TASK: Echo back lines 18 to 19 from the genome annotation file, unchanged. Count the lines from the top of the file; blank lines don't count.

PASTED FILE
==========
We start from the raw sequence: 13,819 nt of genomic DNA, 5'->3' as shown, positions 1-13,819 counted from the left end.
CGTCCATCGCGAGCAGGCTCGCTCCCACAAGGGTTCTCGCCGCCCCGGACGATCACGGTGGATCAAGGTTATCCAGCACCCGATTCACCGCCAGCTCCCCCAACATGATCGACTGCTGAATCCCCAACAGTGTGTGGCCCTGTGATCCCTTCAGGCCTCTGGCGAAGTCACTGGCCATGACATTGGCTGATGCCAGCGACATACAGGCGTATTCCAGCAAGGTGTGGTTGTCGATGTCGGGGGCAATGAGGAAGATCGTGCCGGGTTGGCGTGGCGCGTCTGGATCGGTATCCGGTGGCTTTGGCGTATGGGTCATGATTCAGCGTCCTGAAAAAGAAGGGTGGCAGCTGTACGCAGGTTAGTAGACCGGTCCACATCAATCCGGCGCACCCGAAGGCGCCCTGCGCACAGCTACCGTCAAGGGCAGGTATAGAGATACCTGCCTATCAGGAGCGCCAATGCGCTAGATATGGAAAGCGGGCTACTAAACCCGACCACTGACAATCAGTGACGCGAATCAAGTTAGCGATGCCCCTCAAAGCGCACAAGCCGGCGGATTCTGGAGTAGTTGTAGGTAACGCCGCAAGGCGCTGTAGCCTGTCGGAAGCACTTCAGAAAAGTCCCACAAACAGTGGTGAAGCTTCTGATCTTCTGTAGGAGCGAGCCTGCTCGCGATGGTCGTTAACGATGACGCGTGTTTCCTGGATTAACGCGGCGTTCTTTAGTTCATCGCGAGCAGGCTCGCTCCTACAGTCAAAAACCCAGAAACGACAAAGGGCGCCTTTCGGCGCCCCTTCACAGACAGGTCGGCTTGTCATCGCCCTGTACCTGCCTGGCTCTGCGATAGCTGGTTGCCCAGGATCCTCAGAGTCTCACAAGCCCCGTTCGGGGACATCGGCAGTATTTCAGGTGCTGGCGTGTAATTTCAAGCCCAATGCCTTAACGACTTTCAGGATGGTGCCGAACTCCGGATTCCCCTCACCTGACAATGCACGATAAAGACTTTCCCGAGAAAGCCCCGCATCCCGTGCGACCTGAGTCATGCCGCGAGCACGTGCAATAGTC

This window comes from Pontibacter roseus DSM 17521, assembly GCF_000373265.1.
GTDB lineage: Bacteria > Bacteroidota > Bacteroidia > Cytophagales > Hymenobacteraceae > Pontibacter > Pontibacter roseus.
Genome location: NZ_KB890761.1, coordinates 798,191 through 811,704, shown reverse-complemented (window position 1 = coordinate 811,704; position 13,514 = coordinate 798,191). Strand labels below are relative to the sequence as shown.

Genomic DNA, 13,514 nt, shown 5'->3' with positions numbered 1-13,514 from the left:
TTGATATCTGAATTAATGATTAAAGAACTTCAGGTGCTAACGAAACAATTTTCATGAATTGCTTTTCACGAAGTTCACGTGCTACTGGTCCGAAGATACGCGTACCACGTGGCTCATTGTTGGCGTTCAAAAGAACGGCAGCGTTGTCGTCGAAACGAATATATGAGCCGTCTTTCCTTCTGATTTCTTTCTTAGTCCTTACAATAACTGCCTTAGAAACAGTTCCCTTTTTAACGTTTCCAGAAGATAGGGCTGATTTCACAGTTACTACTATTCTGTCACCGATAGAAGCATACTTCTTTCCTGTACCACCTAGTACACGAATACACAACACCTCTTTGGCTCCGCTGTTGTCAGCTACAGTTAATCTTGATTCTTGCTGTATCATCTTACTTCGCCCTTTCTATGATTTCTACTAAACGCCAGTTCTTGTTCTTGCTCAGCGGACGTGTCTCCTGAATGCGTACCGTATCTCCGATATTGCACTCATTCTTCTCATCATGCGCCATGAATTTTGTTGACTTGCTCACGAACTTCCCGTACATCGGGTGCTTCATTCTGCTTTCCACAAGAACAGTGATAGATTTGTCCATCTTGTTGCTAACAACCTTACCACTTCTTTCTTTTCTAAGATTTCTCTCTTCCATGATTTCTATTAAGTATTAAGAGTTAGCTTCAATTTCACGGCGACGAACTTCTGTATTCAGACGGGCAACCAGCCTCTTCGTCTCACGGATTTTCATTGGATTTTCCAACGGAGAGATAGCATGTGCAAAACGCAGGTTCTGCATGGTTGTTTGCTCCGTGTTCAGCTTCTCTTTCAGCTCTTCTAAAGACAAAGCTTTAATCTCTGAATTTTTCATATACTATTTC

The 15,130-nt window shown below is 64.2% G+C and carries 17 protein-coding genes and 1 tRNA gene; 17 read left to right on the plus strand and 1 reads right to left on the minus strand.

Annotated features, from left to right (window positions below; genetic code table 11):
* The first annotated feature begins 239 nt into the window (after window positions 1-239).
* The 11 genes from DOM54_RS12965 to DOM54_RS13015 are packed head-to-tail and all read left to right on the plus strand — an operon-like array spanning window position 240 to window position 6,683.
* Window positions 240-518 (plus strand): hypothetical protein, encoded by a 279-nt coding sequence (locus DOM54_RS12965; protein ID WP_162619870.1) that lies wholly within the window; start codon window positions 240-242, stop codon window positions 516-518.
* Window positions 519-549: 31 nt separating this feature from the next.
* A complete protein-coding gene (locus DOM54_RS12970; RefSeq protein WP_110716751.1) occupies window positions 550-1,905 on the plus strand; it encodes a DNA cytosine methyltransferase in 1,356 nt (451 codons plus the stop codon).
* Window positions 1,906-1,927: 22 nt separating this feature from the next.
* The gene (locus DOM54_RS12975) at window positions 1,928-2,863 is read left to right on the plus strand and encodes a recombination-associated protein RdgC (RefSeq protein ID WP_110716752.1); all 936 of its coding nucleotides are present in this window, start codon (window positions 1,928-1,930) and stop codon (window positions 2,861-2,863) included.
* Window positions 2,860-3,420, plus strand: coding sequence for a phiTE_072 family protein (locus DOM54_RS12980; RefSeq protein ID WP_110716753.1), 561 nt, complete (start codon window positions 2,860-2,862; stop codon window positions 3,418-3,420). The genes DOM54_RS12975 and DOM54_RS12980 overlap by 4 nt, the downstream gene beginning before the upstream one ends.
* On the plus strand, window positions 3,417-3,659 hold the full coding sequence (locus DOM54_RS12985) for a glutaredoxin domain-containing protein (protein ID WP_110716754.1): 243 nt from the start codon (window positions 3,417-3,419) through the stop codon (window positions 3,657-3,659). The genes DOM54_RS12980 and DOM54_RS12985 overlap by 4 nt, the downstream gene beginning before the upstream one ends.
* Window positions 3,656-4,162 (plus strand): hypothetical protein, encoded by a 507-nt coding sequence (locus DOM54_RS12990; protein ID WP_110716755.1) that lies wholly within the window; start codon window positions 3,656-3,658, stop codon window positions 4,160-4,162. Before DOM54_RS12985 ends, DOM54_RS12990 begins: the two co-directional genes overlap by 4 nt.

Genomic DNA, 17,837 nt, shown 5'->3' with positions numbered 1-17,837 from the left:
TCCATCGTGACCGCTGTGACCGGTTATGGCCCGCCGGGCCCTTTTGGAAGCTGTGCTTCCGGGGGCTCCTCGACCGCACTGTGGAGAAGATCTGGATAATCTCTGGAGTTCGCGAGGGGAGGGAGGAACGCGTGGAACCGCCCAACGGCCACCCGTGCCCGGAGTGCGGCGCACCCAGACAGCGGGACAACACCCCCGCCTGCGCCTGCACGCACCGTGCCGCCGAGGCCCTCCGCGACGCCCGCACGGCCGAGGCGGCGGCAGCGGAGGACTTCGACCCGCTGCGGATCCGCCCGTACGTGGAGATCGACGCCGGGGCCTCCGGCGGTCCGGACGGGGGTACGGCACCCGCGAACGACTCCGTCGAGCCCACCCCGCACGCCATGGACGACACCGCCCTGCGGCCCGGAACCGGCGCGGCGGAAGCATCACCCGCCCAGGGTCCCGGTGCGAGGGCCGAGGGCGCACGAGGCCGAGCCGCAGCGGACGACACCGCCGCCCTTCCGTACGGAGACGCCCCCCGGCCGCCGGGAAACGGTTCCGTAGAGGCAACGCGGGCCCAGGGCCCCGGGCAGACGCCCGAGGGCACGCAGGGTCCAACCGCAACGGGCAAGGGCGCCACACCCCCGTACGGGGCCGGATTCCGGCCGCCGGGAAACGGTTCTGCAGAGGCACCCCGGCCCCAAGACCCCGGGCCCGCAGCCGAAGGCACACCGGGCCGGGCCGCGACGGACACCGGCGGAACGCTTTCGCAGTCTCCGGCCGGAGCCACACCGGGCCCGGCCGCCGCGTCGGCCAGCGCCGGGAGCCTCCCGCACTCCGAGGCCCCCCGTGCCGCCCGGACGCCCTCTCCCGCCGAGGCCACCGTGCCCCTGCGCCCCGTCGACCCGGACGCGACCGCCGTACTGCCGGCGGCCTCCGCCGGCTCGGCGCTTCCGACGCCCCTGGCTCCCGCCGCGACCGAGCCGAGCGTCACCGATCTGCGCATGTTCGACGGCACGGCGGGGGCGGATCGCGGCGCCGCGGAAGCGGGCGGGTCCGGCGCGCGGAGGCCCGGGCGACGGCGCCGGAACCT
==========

* On the plus strand, window positions 3,417-3,659 hold the full coding sequence (locus DOM54_RS12985) for a glutaredoxin domain-containing protein (protein ID WP_110716754.1): 243 nt from the start codon (window positions 3,417-3,419) through the stop codon (window positions 3,657-3,659). The genes DOM54_RS12980 and DOM54_RS12985 overlap by 4 nt, the downstream gene beginning before the upstream one ends.
* Window positions 3,656-4,162 (plus strand): hypothetical protein, encoded by a 507-nt coding sequence (locus DOM54_RS12990; protein ID WP_110716755.1) that lies wholly within the window; start codon window positions 3,656-3,658, stop codon window positions 4,160-4,162. Before DOM54_RS12985 ends, DOM54_RS12990 begins: the two co-directional genes overlap by 4 nt.